Ursula von der Leyen’s State of the Union speech conceals setbacks, delays and broken promises

Ursula von der Leyen

In her State of the European Union speech, Ursula von der Leyen presented a narrative of promises kept and progress on the European Green Deal. However, a closer look reveals a stark contrast between promises and reality. The numerous delays and diminishing ambition across critical regulations, from agriculture and nature to chemicals, pose a significant threat to the Green Deal’s objectives.

The European Environmental Bureau (EEB) is the largest European network of environmental NGOs.

Patrick ten Brink, Secretary-General of the EEB, said:

In a speech filled with numbers and pledges kept, Ursula von der Leyen has deliberately glossed over the delays and diluted ambition that, file after file, have eroded the credibility of her initial Green Deal promise. Her flagship policy project will not achieve the “man-in-the-moon” moment if it succumbs to the false arguments and political point-scoring that hinder any progress. There is still time to drive forward a transformative agenda and demonstrate a genuine commitment to the future that we need and that the younger generation rightfully deserves.”

Faustine Bas-Defossez, Director for Nature, Health and Environment at the EEB, said:

“Claiming that the Commission has kept its promises is nothing short of hypocrisy, especially when it comes to agriculture, food, forestry and chemicals. The indefinite delays in critical legislation within these sectors are threatening the whole European Green Deal, by undermining its climate, zero pollution and biodiversity goals. After a Summer of broken records, it is not the time to ease up on these promises, it is the time to double down. As the cost of inaction escalates, any further delay in delivering on the European Green Deal would be a politically irresponsible move that voters are likely to remember.”

Unfulfilled promises

  • Toxics-free future: By delaying the revision of REACH, the EU regulation of chemicals, the Commission is supporting the old-outdated growth model that leaves citizens and future generations behind. As the PFAS scandals show, delays in the chemicals regulation reform cause suffering, and sickness, and hinder the EU’s industry from becoming the world leader in clean production.
  • Sustainable Food: EU’s Farm to Fork Strategy committed a Sustainable Food Systems Law. It’s our chance to create a better system for people and the planet. The current food system causes pollution, poor diets, and inequality. The promise to fix it remains unfulfilled.
  • Energy Taxation: Shelving the outdated Energy Taxation Directive is problematic. The current legislation, over two decades old, no longer suits today’s energy markets and clashes with the EU’s decarbonization goals. Inflation has greatly reduced the minimum taxation levels in real terms: polluting is becoming cheaper and cheaper.
  • Energy transition: Concessions to the hydrogen and nuclear industries in renewable regulations and hydrogen delegated acts prioritise large energy corporations’ profits over renewables and grid modernization. Valuable resources are diverted, instead of focusing on the fuel of the future: renewable electricity.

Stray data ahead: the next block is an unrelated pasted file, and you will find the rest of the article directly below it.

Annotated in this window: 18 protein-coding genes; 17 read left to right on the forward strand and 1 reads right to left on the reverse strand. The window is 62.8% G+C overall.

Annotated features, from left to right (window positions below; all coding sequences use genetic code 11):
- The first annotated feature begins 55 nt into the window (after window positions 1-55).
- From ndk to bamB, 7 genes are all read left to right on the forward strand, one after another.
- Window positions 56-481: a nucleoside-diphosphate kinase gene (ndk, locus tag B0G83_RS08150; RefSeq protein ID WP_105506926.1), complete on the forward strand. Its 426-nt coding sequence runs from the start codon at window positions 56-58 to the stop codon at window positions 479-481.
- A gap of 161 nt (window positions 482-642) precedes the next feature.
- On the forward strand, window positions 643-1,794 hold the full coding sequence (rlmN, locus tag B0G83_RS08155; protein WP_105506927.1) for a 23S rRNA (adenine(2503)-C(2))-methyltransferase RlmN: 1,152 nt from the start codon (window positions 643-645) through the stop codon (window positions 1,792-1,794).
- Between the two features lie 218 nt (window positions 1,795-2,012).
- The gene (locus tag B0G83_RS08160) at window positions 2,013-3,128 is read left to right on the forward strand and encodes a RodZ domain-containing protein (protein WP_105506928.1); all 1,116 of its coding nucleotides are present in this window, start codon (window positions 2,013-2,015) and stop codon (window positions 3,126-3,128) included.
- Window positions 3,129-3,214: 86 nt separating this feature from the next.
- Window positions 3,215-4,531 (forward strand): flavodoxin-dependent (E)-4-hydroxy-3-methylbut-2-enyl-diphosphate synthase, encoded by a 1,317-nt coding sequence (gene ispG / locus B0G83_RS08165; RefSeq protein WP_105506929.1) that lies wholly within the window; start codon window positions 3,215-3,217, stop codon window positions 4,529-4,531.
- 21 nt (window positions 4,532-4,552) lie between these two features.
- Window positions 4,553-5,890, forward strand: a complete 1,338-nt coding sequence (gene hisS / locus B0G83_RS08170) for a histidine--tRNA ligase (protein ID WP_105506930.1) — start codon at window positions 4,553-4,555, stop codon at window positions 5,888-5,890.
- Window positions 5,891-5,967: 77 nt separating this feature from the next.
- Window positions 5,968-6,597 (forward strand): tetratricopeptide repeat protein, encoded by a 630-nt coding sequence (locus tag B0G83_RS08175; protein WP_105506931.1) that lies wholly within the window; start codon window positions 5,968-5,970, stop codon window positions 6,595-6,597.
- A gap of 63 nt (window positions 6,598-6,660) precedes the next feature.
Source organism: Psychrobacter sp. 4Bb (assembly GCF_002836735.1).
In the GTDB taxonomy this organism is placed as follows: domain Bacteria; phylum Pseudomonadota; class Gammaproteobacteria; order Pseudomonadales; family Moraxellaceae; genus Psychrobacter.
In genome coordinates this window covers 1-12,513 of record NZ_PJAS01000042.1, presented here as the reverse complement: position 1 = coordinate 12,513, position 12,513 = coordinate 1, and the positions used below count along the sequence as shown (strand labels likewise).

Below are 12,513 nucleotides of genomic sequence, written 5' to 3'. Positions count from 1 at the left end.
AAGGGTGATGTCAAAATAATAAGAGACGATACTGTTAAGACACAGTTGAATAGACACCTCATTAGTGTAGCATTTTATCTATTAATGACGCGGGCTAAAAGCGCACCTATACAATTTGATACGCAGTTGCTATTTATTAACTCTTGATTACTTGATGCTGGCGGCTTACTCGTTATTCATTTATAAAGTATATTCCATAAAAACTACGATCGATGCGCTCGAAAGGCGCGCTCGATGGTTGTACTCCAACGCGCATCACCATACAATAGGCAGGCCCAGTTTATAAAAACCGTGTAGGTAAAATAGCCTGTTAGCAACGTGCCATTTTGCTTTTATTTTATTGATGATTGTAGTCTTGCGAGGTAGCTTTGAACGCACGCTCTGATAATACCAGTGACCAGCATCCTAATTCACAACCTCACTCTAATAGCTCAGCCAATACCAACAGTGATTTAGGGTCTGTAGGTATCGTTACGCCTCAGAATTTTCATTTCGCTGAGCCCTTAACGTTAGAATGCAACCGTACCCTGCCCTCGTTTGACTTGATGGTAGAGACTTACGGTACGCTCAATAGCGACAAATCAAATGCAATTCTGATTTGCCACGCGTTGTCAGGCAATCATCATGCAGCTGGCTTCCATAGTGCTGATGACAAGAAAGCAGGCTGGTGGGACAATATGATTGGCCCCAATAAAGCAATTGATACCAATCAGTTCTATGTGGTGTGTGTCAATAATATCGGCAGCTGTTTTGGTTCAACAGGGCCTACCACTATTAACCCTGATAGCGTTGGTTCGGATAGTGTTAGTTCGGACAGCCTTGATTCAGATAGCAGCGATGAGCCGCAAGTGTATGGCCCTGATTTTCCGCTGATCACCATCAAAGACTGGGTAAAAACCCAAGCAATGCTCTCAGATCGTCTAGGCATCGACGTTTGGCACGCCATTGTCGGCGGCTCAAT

• Critical Raw Materials: The EU vowed to cut dependence on foreign rare earth suppliers with high standards. A vote in the European Parliament this week will reveal the EU’s commitment to raw material resilience and environmental and human rights standards. The absence of binding commitments, like Free, Prior, and Informed Consent, raises concerns about indigenous peoples’ consent.
  • Nature Restoration: While Ursula von der Leyen’s speech talks of the importance of nature and ecosystems, the European Parliament has eviscerated her legislation. The trilogues must restore the ambition of the Nature Restoration Law.
  • Access to justice: Despite pledges, the Commission didn’t introduce a promised directive to ensure minimum access to justice for environmental issues in Member States. It also failed to secure access to justice for Fit for 55 proposals, undermining climate policy and favouring industry over environmental governance.
  • Animal Welfare: Millions of animals suffer daily in an outdated system. The Commission pledged to update animal welfare laws, but it seems to be ignoring this commitment, despite 1.4 million citizens supporting the ‘End the Cage Age’ initiative. 

The European Green Deal, championed by Ursula von der Leyen, is at a critical juncture. While her State of the EU speech conveys commitment, her policies face delays, omissions, or dilutions in the Commission, Council, and Parliament. The EEB calls on von der Leyen to personally commit her Commission to deliver and to fight for the European Green Deal in trilogues, counter false arguments, and align with science, citizens, innovative system-changing companies, and youth.


Ursula von der Leyen’s State of the Union speech conceals setbacks, delays and broken promises
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